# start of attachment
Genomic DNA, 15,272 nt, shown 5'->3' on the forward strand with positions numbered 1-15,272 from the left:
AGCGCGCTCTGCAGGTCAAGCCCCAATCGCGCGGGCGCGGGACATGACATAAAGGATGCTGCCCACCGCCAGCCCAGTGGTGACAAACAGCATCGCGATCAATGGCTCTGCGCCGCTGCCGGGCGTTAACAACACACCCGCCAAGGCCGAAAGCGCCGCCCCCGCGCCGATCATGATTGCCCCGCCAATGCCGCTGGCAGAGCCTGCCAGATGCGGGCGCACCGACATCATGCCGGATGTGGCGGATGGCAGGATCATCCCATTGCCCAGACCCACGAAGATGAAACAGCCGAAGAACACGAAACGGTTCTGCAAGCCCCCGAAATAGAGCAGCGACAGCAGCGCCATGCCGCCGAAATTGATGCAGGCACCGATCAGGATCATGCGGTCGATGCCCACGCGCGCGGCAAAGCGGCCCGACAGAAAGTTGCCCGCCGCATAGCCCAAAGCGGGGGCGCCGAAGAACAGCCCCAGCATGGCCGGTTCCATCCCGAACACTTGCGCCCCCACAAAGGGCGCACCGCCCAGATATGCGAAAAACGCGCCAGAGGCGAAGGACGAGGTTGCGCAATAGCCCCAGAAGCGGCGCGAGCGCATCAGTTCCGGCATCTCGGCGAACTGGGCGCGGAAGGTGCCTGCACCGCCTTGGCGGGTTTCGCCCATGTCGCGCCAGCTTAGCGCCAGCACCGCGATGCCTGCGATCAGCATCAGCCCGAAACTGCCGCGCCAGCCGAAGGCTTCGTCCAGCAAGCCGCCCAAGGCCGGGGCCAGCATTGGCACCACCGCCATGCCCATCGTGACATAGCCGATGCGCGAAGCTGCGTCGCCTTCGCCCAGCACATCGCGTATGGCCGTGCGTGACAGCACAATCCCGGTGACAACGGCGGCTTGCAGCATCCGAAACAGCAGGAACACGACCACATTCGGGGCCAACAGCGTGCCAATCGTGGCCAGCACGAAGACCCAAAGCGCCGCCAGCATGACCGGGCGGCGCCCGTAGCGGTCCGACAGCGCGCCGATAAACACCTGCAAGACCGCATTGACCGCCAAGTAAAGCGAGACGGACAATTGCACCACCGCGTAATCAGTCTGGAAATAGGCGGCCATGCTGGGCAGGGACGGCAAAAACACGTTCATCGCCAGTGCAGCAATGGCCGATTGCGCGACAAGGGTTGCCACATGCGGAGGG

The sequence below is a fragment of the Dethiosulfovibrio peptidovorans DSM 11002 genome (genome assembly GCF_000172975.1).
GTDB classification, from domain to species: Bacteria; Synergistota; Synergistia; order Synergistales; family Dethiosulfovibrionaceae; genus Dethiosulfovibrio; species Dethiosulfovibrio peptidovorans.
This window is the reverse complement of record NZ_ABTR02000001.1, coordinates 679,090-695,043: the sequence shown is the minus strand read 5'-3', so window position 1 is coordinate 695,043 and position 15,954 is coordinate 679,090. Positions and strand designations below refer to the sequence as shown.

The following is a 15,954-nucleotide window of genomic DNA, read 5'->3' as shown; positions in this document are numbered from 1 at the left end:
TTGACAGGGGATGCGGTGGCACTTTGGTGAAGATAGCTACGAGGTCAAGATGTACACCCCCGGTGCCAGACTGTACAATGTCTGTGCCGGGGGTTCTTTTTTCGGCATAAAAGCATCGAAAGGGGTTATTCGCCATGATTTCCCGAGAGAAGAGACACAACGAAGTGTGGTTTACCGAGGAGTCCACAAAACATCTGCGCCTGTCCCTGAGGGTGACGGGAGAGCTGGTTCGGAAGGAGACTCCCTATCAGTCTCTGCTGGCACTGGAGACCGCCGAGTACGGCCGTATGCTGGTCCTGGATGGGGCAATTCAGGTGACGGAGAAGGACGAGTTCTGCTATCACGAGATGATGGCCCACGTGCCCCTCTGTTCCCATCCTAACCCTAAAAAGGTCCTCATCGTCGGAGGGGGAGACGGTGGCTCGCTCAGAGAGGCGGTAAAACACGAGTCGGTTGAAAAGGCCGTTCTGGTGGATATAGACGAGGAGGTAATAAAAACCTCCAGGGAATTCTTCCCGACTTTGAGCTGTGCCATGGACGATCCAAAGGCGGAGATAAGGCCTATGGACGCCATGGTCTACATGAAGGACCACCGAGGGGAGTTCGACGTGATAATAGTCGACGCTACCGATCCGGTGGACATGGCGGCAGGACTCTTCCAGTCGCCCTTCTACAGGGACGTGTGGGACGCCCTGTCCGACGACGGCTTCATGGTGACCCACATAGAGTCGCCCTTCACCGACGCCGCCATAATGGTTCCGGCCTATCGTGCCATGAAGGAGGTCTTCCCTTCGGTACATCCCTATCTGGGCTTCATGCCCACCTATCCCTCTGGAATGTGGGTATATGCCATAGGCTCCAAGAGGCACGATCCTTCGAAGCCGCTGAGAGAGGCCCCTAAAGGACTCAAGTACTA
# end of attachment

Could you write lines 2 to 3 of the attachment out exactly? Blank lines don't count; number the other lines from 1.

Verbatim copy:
AGCGCGCTCTGCAGGTCAAGCCCCAATCGCGCGGGCGCGGGACATGACATAAAGGATGCTGCCCACCGCCAGCCCAGTGGTGACAAACAGCATCGCGATCAATGGCTCTGCGCCGCTGCCGGGCGTTAACAACACACCCGCCAAGGCCGAAAGCGCCGCCCCCGCGCCGATCATGATTGCCCCGCCAATGCCGCTGGCAGAGCCTGCCAGATGCGGGCGCACCGACATCATGCCGGATGTGGCGGATGGCAGGATCATCCCATTGCCCAGACCCACGAAGATGAAACAGCCGAAGAACACGAAACGGTTCTGCAAGCCCCCGAAATAGAGCAGCGACAGCAGCGCCATGCCGCCGAAATTGATGCAGGCACCGATCAGGATCATGCGGTCGATGCCCACGCGCGCGGCAAAGCGGCCCGACAGAAAGTTGCCCGCCGCATAGCCCAAAGCGGGGGCGCCGAAGAACAGCCCCAGCATGGCCGGTTCCATCCCGAACACTTGCGCCCCCACAAAGGGCGCACCGCCCAGATATGCGAAAAACGCGCCAGAGGCGAAGGACGAGGTTGCGCAATAGCCCCAGAAGCGGCGCGAGCGCATCAGTTCCGGCATCTCGGCGAACTGGGCGCGGAAGGTGCCTGCACCGCCTTGGCGGGTTTCGCCCATGTCGCGCCAGCTTAGCGCCAGCACCGCGATGCCTGCGATCAGCATCAGCCCGAAACTGCCGCGCCAGCCGAAGGCTTCGTCCAGCAAGCCGCCCAAGGCCGGGGCCAGCATTGGCACCACCGCCATGCCCATCGTGACATAGCCGATGCGCGAAGCTGCGTCGCCTTCGCCCAGCACATCGCGTATGGCCGTGCGTGACAGCACAATCCCGGTGACAACGGCGGCTTGCAGCATCCGAAACAGCAGGAACACGACCACATTCGGGGCCAACAGCGTGCCAATCGTGGCCAGCACGAAGACCCAAAGCGCCGCCAGCATGACCGGGCGGCGCCCGTAGCGGTCCGACAGCGCGCCGATAAACACCTGCAAGACCGCATTGACCGCCAAGTAAAGCGAGACGGACAATTGCACCACCGCGTAATCAGTCTGGAAATAGGCGGCCATGCTGGGCAGGGACGGCAAAAACACGTTCATCGCCAGTGCAGCAATGGCCGATTGCGCGACAAGGGTTGCCACATGCGGAGGG

The sequence below is a fragment of the Dethiosulfovibrio peptidovorans DSM 11002 genome (genome assembly GCF_000172975.1).